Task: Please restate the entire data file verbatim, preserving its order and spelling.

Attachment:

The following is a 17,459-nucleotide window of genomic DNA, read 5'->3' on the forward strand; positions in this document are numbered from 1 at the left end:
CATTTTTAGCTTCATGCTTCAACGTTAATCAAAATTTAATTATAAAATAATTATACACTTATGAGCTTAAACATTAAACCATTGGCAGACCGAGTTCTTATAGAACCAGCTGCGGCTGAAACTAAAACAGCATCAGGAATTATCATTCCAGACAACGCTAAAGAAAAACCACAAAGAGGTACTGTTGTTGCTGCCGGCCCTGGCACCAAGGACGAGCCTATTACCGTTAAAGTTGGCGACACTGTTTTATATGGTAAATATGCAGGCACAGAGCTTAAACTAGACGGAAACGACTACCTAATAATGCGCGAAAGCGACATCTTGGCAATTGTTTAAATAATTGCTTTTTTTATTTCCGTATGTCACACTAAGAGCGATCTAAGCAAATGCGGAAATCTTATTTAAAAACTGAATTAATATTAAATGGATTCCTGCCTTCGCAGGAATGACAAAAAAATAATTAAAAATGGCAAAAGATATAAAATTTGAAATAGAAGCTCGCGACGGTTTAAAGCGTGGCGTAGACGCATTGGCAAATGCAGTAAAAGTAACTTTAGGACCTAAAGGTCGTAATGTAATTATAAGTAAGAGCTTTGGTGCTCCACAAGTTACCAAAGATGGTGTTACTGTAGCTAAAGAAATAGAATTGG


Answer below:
The following is a 17,459-nucleotide window of genomic DNA, read 5'->3' on the forward strand; positions in this document are numbered from 1 at the left end:
CATTTTTAGCTTCATGCTTCAACGTTAATCAAAATTTAATTATAAAATAATTATACACTTATGAGCTTAAACATTAAACCATTGGCAGACCGAGTTCTTATAGAACCAGCTGCGGCTGAAACTAAAACAGCATCAGGAATTATCATTCCAGACAACGCTAAAGAAAAACCACAAAGAGGTACTGTTGTTGCTGCCGGCCCTGGCACCAAGGACGAGCCTATTACCGTTAAAGTTGGCGACACTGTTTTATATGGTAAATATGCAGGCACAGAGCTTAAACTAGACGGAAACGACTACCTAATAATGCGCGAAAGCGACATCTTGGCAATTGTTTAAATAATTGCTTTTTTTATTTCCGTATGTCACACTAAGAGCGATCTAAGCAAATGCGGAAATCTTATTTAAAAACTGAATTAATATTAAATGGATTCCTGCCTTCGCAGGAATGACAAAAAAATAATTAAAAATGGCAAAAGATATAAAATTTGAAATAGAAGCTCGCGACGGTTTAAAGCGTGGCGTAGACGCATTGGCAAATGCAGTAAAAGTAACTTTAGGACCTAAAGGTCGTAATGTAATTATAAGTAAGAGCTTTGGTGCTCCACAAGTTACCAAAGATGGTGTTACTGTAGCTAAAGAAATAGAATTGG